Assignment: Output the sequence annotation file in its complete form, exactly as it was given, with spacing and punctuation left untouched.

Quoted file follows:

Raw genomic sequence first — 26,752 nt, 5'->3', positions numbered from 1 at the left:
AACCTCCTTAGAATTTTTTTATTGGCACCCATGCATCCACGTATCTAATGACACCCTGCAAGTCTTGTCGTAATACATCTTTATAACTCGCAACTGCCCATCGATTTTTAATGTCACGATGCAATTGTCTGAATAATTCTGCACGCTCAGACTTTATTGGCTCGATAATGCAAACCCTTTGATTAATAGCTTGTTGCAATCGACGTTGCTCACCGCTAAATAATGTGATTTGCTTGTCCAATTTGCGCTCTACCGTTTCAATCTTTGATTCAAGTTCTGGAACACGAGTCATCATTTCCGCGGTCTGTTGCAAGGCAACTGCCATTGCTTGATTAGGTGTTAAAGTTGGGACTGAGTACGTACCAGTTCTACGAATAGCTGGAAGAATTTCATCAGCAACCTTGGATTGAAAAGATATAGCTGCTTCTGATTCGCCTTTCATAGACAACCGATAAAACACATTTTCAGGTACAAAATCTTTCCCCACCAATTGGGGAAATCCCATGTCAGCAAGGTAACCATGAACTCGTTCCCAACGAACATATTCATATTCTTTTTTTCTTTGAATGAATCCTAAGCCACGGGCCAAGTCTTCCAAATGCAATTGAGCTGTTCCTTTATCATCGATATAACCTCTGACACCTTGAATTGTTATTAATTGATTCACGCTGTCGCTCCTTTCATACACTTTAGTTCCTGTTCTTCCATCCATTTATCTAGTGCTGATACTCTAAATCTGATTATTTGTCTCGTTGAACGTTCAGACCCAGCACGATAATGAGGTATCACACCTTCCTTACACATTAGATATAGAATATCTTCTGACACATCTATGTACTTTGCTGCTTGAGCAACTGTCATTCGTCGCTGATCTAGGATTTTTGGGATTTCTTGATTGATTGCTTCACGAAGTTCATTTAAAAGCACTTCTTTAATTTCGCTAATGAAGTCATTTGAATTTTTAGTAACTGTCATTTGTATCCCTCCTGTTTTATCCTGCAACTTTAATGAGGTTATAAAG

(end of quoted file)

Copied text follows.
Raw genomic sequence first — 26,752 nt, 5'->3', positions numbered from 1 at the left:
AACCTCCTTAGAATTTTTTTATTGGCACCCATGCATCCACGTATCTAATGACACCCTGCAAGTCTTGTCGTAATACATCTTTATAACTCGCAACTGCCCATCGATTTTTAATGTCACGATGCAATTGTCTGAATAATTCTGCACGCTCAGACTTTATTGGCTCGATAATGCAAACCCTTTGATTAATAGCTTGTTGCAATCGACGTTGCTCACCGCTAAATAATGTGATTTGCTTGTCCAATTTGCGCTCTACCGTTTCAATCTTTGATTCAAGTTCTGGAACACGAGTCATCATTTCCGCGGTCTGTTGCAAGGCAACTGCCATTGCTTGATTAGGTGTTAAAGTTGGGACTGAGTACGTACCAGTTCTACGAATAGCTGGAAGAATTTCATCAGCAACCTTGGATTGAAAAGATATAGCTGCTTCTGATTCGCCTTTCATAGACAACCGATAAAACACATTTTCAGGTACAAAATCTTTCCCCACCAATTGGGGAAATCCCATGTCAGCAAGGTAACCATGAACTCGTTCCCAACGAACATATTCATATTCTTTTTTTCTTTGAATGAATCCTAAGCCACGGGCCAAGTCTTCCAAATGCAATTGAGCTGTTCCTTTATCATCGATATAACCTCTGACACCTTGAATTGTTATTAATTGATTCACGCTGTCGCTCCTTTCATACACTTTAGTTCCTGTTCTTCCATCCATTTATCTAGTGCTGATACTCTAAATCTGATTATTTGTCTCGTTGAACGTTCAGACCCAGCACGATAATGAGGTATCACACCTTCCTTACACATTAGATATAGAATATCTTCTGACACATCTATGTACTTTGCTGCTTGAGCAACTGTCATTCGTCGCTGATCTAGGATTTTTGGGATTTCTTGATTGATTGCTTCACGAAGTTCATTTAAAAGCACTTCTTTAATTTCGCTAATGAAGTCATTTGAATTTTTAGTAACTGTCATTTGTATCCCTCCTGTTTTATCCTGCAACTTTAATGAGGTTATAAAG